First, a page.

Over the last few decades, our cities have become increasingly digital. Urban environments are layered with data and algorithms that fundamentally shape our geographic interactions, impacting how we perceive, move through, and use space. It has become imperative to ask questions about who owns, controls, shapes, and has access to those augmented and hybrid digital/physical layers of place. Now that over half of humanity is connected to the internet, do we see greater levels of representation of, and participation from, previously digitally disconnected populations? Or are our digitally dense environments continuing to amplify inequalities rather than alleviate them?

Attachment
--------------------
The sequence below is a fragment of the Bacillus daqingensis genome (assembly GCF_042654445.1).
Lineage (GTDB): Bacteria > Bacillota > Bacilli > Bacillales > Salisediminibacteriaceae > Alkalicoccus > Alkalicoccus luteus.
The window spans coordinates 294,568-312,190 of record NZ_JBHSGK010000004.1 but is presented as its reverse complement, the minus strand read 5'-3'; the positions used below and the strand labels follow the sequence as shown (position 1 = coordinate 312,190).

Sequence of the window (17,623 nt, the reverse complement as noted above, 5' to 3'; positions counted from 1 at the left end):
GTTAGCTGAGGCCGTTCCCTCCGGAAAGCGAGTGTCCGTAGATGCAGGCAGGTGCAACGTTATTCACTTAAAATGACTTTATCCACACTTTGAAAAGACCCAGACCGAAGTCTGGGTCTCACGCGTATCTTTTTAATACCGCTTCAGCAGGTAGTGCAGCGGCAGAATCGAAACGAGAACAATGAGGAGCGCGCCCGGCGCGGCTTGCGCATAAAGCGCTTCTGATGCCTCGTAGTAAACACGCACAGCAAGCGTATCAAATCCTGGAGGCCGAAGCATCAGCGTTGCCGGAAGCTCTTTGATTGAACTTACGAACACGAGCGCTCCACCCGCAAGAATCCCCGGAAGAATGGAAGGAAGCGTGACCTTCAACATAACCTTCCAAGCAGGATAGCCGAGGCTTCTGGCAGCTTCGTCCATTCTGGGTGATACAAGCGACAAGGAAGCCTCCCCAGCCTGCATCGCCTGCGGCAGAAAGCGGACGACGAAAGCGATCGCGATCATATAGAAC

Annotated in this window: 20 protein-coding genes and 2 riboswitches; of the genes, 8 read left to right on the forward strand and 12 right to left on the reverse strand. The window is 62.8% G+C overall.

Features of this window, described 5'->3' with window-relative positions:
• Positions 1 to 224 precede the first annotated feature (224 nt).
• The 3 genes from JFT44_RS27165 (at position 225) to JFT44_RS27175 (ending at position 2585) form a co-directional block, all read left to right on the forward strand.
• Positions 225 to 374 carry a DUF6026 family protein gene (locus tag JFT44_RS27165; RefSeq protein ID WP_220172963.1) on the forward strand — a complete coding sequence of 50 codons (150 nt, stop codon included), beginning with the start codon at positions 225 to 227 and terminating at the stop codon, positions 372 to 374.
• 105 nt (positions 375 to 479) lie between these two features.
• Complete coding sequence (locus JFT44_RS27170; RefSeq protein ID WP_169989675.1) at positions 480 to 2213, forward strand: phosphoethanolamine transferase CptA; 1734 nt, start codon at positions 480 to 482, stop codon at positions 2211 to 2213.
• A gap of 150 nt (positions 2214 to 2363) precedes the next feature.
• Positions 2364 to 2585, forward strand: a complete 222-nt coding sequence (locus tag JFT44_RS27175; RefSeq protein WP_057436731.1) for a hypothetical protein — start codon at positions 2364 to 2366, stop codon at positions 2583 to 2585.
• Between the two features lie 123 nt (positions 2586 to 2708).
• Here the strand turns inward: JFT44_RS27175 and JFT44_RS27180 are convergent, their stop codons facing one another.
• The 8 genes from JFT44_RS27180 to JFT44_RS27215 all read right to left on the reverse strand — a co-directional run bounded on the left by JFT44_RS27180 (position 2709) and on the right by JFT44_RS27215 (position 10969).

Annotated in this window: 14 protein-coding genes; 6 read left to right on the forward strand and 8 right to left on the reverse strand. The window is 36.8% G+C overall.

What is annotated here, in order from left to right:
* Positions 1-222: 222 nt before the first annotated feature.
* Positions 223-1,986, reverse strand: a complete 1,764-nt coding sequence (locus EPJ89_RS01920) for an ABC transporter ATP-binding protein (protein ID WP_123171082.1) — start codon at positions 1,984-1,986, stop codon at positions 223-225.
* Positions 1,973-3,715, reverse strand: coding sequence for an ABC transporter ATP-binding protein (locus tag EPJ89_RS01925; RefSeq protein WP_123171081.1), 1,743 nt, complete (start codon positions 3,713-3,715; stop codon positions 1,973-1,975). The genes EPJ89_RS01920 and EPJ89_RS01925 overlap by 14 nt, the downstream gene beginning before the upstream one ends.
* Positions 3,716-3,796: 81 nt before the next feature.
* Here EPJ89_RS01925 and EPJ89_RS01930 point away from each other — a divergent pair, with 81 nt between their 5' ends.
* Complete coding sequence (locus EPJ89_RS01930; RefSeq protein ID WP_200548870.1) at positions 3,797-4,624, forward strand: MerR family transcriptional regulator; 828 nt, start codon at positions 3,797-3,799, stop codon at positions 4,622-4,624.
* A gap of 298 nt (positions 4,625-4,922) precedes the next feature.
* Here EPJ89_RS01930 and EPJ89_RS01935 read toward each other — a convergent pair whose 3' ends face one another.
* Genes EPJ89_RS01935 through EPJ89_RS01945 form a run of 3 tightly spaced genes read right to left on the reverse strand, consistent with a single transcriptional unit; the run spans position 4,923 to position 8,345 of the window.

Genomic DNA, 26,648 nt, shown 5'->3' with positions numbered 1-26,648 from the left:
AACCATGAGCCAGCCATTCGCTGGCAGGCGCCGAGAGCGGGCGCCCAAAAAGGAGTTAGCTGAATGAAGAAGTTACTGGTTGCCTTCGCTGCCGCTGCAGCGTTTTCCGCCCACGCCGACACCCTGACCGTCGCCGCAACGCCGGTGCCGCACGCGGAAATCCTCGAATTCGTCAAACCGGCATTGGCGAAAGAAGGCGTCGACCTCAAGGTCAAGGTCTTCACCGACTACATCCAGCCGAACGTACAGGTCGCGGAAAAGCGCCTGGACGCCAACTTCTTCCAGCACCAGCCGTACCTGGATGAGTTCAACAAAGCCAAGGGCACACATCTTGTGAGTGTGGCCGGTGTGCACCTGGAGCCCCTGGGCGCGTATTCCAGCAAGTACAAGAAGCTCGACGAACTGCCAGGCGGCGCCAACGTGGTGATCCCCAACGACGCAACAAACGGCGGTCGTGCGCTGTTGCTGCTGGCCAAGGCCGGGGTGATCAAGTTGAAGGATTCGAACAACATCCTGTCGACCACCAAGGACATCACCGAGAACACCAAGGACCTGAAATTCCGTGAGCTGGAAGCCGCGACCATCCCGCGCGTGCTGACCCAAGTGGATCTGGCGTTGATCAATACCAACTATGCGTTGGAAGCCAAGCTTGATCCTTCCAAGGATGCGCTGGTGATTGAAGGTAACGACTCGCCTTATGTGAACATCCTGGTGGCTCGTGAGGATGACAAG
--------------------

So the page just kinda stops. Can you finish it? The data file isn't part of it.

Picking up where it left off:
For more than a decade, our team has examined these digital geographies at global, national and urban scales. We use methods from computational, social, and geographical sciences to identify and analyse the undesirable effects of contemporary digital geographies. Digital representations of place deeply affect our understanding of the world and our actions in the world, often in ways which are not immediately apparent, and as a result they can amplify existing inequalities and create new ones. Mapping such geographic inequalities allows us to develop understandings of how they matter – and ultimately to develop strategies that can help in the design of more equitable futures.
This website serves as a visual gallery of our research outcomes.